Sunday, December 30, 2012

Spirit Kings 10 man Normal Discipline Guide

A little late video guide to healing Spirit Kings as a discipline priest on 10 man Normal. If I ever get around to doing heroic modes, this is one of the fights I look forward to trying the most actually, because in normal it is very simple but you can definitely sense some potential in it.

Monday, December 10, 2012

Garajal The Spiritbinder 10 Man Disc Guide

My guide to healing Garajal on 10 man normal. Admittedly this is probably the easiest fight in the instance so not much needs to be said, but there it is anyway (you should watch it for the awesome music ;))!

Friday, December 7, 2012

Feng the Accursed 10 Man Disc Guide

I finally got the opportunity to record some raiding material the other day. I say the other day, although this kill is probably from three weeks back, and I haven't gotten around to finishing it up until today. I hadn't raided for quite some time when I was brought into this raid, and I do some hilarious mistakes - my favorite is probably misclicking Hymn of Hope instead of Spirit Shell during one of the aoes. Fortunately my horrible performance in this fight didn't cause too much trouble for the raid and it's quite entertaining (at least for myself) to see me do all these little screw ups. Regardless of how I manage the fight, doing it allows me to get a general idea of how I should be tackling it, and that is normally what goes into the guide. Enjoy.

Thursday, November 22, 2012

My Top 5 WoW Moments

WoW celebrating its 8th anniversary prompted me to take a look back at the roughly 7,5 years I have been playing WoW now. Through high and low, there is no denying it has been a huge part of my life, not only affecting my gaming (in some ways maybe even hampering it) but also my irl life for better and for worse. Me and WoW go way back - I started playing spring 2005, somewhere around march or april I think. I first saw my brother play it and thought WoW finally managed to do all those things I had been looking for in previous mmos. Here was a game that seemed to actually provide the player with an immense and immersive world to get truly lost in. And boy did I get lost.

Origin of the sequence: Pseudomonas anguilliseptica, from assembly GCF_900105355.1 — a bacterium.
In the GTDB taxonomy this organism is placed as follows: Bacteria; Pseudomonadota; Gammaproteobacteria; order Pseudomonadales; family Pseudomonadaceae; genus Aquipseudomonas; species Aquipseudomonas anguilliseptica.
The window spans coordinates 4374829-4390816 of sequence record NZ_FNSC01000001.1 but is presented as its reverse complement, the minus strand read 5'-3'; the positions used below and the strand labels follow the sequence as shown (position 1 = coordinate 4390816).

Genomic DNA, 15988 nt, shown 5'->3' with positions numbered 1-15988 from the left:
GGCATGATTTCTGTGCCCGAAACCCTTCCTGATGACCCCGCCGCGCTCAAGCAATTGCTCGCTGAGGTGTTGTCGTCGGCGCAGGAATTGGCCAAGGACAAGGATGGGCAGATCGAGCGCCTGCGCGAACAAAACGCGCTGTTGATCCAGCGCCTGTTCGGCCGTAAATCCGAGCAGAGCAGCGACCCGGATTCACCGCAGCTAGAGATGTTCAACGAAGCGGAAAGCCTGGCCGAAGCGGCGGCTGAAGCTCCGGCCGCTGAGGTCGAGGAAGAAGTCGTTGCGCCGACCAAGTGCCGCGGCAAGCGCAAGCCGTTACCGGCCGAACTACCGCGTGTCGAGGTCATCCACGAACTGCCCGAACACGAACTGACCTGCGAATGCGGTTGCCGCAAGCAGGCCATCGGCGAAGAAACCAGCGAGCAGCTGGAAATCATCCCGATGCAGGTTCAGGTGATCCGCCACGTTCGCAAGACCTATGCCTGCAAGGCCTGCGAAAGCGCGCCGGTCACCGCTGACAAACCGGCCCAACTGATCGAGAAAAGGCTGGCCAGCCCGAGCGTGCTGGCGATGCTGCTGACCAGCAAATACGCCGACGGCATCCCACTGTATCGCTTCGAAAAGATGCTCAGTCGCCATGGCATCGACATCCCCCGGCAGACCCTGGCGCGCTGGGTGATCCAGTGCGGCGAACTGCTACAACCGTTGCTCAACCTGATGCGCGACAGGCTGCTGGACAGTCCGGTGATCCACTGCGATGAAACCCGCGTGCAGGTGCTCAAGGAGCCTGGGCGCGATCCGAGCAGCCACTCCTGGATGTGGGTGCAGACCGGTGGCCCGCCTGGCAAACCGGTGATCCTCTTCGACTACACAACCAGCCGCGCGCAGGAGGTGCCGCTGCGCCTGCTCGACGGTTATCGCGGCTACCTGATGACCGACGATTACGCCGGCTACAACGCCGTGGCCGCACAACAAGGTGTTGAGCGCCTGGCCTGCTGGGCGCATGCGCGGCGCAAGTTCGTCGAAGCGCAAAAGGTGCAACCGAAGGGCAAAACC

At first I played on my brothers account, with the added fighting about computer time between us that caused, and somewhere late 2005 I finally decided to get my own account. If I remember correctly, my first character on my own account was a warlock named Cassiopeia on the Balnazzar server, I think she is still there. I didn't get far on her however before I deciced to go back to the class I had rolled from the very start - priest. And that is how Zinn saw the dawn of light (well actually darkness since she spawned in Deathknell), somewhere in january 2006. She has been with me ever since, and that is to date the longest relationship I've had - forever alone and all that - and one that has truly never had much of rough times but mostly good, fun memories connected to it.

I don't even want to think about the amount of days I've spent in Azeroth. I'm not sure spending that amount of time on -any- one thing can be considered good. It's not as much as some, but definitely a whole lot. I don't regret a single moment of those days, and I definitely don't regret having put in as much time into this game as I have. I've tried to hold myself to doing things that I actually enjoy, trying to refrain from classical "mandatories" like dailies. If it wasn't fun, I wouldn't do it. It has been a tricky balance at times, sometimes struggling to keep up with people who've put in a lot more time and effort than me, but in the end I think it has been a good choice, allowing me not to burn out too quickly and missing out on all the awesome and fun stuff this game holds because I am too busy doing the boring things (admittedly now I do dailies and quite enjoy them, but that is another story!).

I've been thinking back to some of my favorite memories of my time playing WoW, trying not to pick too many raiding moments since they are often the easy choice. Fidning only five was very difficult, but I have been trying to keep to defining moments, moments when I felt the way I played or viewed the game might have changed a little. So here it is, my list of my top 5 WoW moments;

5. The first epic